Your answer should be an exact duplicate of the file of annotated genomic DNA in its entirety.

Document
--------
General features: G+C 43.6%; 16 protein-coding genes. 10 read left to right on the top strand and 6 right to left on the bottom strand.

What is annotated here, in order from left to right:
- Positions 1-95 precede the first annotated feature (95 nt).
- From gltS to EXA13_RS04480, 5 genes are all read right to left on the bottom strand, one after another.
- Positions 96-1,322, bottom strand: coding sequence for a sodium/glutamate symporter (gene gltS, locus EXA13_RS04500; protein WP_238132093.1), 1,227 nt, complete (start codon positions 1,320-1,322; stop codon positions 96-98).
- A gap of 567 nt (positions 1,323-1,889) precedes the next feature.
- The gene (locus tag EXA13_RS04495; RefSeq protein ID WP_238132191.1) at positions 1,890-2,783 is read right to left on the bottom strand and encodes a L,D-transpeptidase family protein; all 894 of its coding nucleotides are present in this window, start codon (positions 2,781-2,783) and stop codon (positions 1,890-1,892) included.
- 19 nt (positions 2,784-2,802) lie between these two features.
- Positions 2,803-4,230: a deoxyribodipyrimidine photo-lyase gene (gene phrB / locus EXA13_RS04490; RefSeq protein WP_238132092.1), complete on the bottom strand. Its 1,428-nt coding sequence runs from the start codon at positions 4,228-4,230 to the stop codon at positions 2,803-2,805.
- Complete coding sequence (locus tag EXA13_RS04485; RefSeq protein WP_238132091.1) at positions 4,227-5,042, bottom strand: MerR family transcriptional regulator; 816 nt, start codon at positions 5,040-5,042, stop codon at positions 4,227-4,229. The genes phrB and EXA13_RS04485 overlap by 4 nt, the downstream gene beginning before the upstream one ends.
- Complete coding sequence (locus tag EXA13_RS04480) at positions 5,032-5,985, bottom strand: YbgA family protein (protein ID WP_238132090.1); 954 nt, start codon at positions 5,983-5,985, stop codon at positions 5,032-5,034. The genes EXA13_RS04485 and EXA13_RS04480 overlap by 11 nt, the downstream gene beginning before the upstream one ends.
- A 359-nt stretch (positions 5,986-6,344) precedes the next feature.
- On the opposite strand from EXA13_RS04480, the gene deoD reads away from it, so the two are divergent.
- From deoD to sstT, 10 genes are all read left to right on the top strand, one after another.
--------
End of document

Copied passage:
General features: G+C 43.6%; 16 protein-coding genes. 10 read left to right on the top strand and 6 right to left on the bottom strand.

What is annotated here, in order from left to right:
- Positions 1-95 precede the first annotated feature (95 nt).
- From gltS to EXA13_RS04480, 5 genes are all read right to left on the bottom strand, one after another.
- Positions 96-1,322, bottom strand: coding sequence for a sodium/glutamate symporter (gene gltS, locus EXA13_RS04500; protein WP_238132093.1), 1,227 nt, complete (start codon positions 1,320-1,322; stop codon positions 96-98).
- A gap of 567 nt (positions 1,323-1,889) precedes the next feature.
- The gene (locus tag EXA13_RS04495; RefSeq protein ID WP_238132191.1) at positions 1,890-2,783 is read right to left on the bottom strand and encodes a L,D-transpeptidase family protein; all 894 of its coding nucleotides are present in this window, start codon (positions 2,781-2,783) and stop codon (positions 1,890-1,892) included.
- 19 nt (positions 2,784-2,802) lie between these two features.
- Positions 2,803-4,230: a deoxyribodipyrimidine photo-lyase gene (gene phrB / locus EXA13_RS04490; RefSeq protein WP_238132092.1), complete on the bottom strand. Its 1,428-nt coding sequence runs from the start codon at positions 4,228-4,230 to the stop codon at positions 2,803-2,805.
- Complete coding sequence (locus tag EXA13_RS04485; RefSeq protein WP_238132091.1) at positions 4,227-5,042, bottom strand: MerR family transcriptional regulator; 816 nt, start codon at positions 5,040-5,042, stop codon at positions 4,227-4,229. The genes phrB and EXA13_RS04485 overlap by 4 nt, the downstream gene beginning before the upstream one ends.
- Complete coding sequence (locus tag EXA13_RS04480) at positions 5,032-5,985, bottom strand: YbgA family protein (protein ID WP_238132090.1); 954 nt, start codon at positions 5,983-5,985, stop codon at positions 5,032-5,034. The genes EXA13_RS04485 and EXA13_RS04480 overlap by 11 nt, the downstream gene beginning before the upstream one ends.
- A 359-nt stretch (positions 5,986-6,344) precedes the next feature.
- On the opposite strand from EXA13_RS04480, the gene deoD reads away from it, so the two are divergent.
- From deoD to sstT, 10 genes are all read left to right on the top strand, one after another.